• Quality: You and your RCM Vendor need a clear and documented understanding of how quality will be scored and measured, as well as the frequency of quality reviews. Quality delivery is critical. This will help to ensure the teams have a shared view and understanding.

Collaboration is Critical

While all the above are essential for successful offshoring, other activities are equally important. These activities require both teams to work together and have open and honest dialogue.

Process documentation to capture customer workflows and how the customer's revenue cycle works is essential. Documenting Standard Operating Procedures (commonly known as SOPs) also helps to ensure full transparency for all involved. If these documents aren’t readily available, you and your vendor will need to work together to build these documents and have them approved by both parties before work begins. These types of records help ensure that, from an operational perspective, both teams are fully informed.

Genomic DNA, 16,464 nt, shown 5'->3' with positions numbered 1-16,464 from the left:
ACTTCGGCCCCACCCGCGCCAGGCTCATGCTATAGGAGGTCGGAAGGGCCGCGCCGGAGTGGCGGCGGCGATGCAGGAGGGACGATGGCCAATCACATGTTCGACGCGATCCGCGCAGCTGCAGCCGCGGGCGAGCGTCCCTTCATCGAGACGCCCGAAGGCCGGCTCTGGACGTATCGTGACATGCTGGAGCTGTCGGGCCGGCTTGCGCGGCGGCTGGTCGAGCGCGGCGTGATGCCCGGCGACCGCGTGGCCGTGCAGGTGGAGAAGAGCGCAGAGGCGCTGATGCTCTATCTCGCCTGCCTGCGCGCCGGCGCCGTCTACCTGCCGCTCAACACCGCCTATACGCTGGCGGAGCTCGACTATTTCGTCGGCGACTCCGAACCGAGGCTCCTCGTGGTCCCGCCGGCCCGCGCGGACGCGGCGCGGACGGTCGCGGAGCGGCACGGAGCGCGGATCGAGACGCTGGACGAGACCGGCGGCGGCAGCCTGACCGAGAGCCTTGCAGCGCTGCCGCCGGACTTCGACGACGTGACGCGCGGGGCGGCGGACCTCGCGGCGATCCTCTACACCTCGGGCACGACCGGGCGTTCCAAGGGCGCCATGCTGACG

Factors for Successful Offshoring of Revenue Cycle Management Services

Other Critical Success Factors

When offshoring, your organization should expect to have the following team members assigned by your RCM partner:

  • Customer Success Representative
  • Project Managers
  • Transition Manager

The absence of any of these roles should raise alarms. These individuals are critical for a successful engagement.

Additionally, any new transition requires calibration. This allows the team to identify any further gaps. RCM is complex and each healthcare organization has unique team compositions and operating procedures. A commitment to continuous improvement through periodic evaluations helps the team align, address potential issues, and recommit to the goals.

Open, Honest Communication

In many instances, when people offshore, they may replace team members that possess 15-20 years of coding experience with outsourced team members who are relatively fresh in their career journey. As such, the RCM partner should perform some basic activities to ensure quality output, such as:

  • Conducting regular audits to ensure vital coding accuracy – and putting plans in place for team members who don’t hit their quality baseline.